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Earthquake in Syria Deepens Trauma for Women

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It’s been one week since two deadly earthquakes killed at least 36,000 people across Türkiye and Syria.

Our partner, Women Now for Development (WND) tells us humanitarian aid is still not reaching war-torn regions of Northwest Syria. As many as 5.3 million people in Syria have been left homeless by this disaster, according to the UN, many sleeping in subzero temperatures without food or medical attention. 

We’ve been working with our partner based in Aleppo, WND, since 2020 helping Syrian women to rebuild their lives. We are in constant touch with our colleagues who report that thankfully their team members are all accounted for and safe. Tragically though, many have lost family members as well as their homes and are seeking safe shelter.

Our colleagues at WND and the women we serve in that region have already been displaced several times during the war and are mentally devastated by this latest trauma. Our priority is to help them address their most urgent needs, including covering evacuation and relocation costs, emergency cash assistance and psychosocial support.  

Earthquakes know no borders – we cannot deprive the Syrian people of their right to humanitarian aid. The international community must step up to allow aid to reach Syria through all border crossings and this aid must address the unique needs of women who, as caregivers, shoulder the highest burden of any crisis.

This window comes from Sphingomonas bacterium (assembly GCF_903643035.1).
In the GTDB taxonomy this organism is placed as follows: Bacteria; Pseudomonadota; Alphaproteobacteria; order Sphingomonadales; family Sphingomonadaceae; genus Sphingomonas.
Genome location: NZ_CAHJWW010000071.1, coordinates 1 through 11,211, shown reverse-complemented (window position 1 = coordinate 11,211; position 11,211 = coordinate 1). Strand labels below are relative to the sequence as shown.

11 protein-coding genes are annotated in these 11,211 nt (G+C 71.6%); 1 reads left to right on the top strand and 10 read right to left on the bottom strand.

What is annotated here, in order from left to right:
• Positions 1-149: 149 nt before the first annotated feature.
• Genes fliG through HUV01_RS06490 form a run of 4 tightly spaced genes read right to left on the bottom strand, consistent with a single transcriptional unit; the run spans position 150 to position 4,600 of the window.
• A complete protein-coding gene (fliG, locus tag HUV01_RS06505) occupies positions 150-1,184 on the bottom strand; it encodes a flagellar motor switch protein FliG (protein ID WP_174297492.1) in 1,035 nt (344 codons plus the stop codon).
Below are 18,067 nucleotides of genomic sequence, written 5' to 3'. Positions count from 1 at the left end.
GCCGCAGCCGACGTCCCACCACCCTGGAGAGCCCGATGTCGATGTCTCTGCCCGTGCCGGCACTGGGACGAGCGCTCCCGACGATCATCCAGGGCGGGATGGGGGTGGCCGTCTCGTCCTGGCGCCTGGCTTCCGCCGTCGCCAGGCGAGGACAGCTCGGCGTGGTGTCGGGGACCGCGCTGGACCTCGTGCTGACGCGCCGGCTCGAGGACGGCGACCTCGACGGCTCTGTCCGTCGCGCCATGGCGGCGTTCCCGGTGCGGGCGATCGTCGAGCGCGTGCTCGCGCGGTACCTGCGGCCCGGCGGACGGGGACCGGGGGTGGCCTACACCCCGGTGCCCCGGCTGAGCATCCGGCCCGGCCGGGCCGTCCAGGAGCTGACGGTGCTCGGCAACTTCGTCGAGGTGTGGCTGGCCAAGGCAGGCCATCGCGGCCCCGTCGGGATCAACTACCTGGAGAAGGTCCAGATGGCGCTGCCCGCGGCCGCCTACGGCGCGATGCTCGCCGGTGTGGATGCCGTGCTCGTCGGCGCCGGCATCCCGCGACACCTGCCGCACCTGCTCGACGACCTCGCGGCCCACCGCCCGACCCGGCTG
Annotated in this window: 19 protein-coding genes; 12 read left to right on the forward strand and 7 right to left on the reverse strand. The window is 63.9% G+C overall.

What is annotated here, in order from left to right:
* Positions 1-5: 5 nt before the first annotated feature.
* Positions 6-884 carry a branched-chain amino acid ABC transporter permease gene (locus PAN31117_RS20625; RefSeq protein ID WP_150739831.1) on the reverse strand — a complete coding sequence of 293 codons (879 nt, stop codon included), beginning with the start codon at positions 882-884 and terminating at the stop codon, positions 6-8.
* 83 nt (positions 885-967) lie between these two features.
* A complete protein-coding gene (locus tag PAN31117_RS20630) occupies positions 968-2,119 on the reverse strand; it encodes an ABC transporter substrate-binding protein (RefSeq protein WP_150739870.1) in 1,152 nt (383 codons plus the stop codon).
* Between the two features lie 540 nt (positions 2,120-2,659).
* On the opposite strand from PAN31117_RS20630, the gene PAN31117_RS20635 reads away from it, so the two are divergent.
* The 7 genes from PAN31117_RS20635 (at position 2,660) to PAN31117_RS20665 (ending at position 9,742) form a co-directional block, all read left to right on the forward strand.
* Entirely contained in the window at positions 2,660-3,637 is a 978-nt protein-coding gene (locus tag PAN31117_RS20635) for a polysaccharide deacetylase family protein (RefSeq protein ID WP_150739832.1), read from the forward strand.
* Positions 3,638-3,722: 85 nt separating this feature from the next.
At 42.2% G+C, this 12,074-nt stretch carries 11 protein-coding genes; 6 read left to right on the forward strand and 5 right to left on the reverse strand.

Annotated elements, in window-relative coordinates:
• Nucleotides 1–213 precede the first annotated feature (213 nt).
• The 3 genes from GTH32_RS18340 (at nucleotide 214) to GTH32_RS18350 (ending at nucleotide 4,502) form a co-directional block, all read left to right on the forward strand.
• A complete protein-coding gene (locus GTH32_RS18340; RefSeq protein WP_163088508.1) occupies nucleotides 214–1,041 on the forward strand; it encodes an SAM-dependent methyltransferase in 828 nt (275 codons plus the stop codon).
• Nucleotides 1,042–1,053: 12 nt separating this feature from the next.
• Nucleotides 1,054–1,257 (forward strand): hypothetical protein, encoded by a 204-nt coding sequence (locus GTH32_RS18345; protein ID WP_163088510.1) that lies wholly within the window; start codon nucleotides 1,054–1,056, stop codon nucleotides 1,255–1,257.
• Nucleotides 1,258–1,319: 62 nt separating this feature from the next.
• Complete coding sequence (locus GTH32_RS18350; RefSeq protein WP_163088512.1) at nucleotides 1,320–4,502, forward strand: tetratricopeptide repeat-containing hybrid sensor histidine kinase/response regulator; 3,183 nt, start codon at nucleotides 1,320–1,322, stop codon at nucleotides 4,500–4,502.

"It’s been only a very short period of time since our children began to feel settled in the homes to which we fled after the recent forced displacement we’ve gone through late 2019. But their feelings of fear and terror returned after the massive earthquake, and the scenes of victims and debris again. My child, who is not yet six years old, said to me yesterday: 'Get me out of here, I feel my heart will explode with fear.'"

-Women Now for Development Staff Member

Working with women in conflict-affected countries for 30 years, we know that natural disasters only worsen the situation for people already facing unimaginable challenges. It is women—already deeply socially and economically marginalised—who have the hardest time recovering and rebuilding their lives in the wake of a crisis. 

We will continue to provide updates as we know more about this quickly evolving situation so that our global community can best support the women we serve in Syria.  

Learn more about our work in Syria.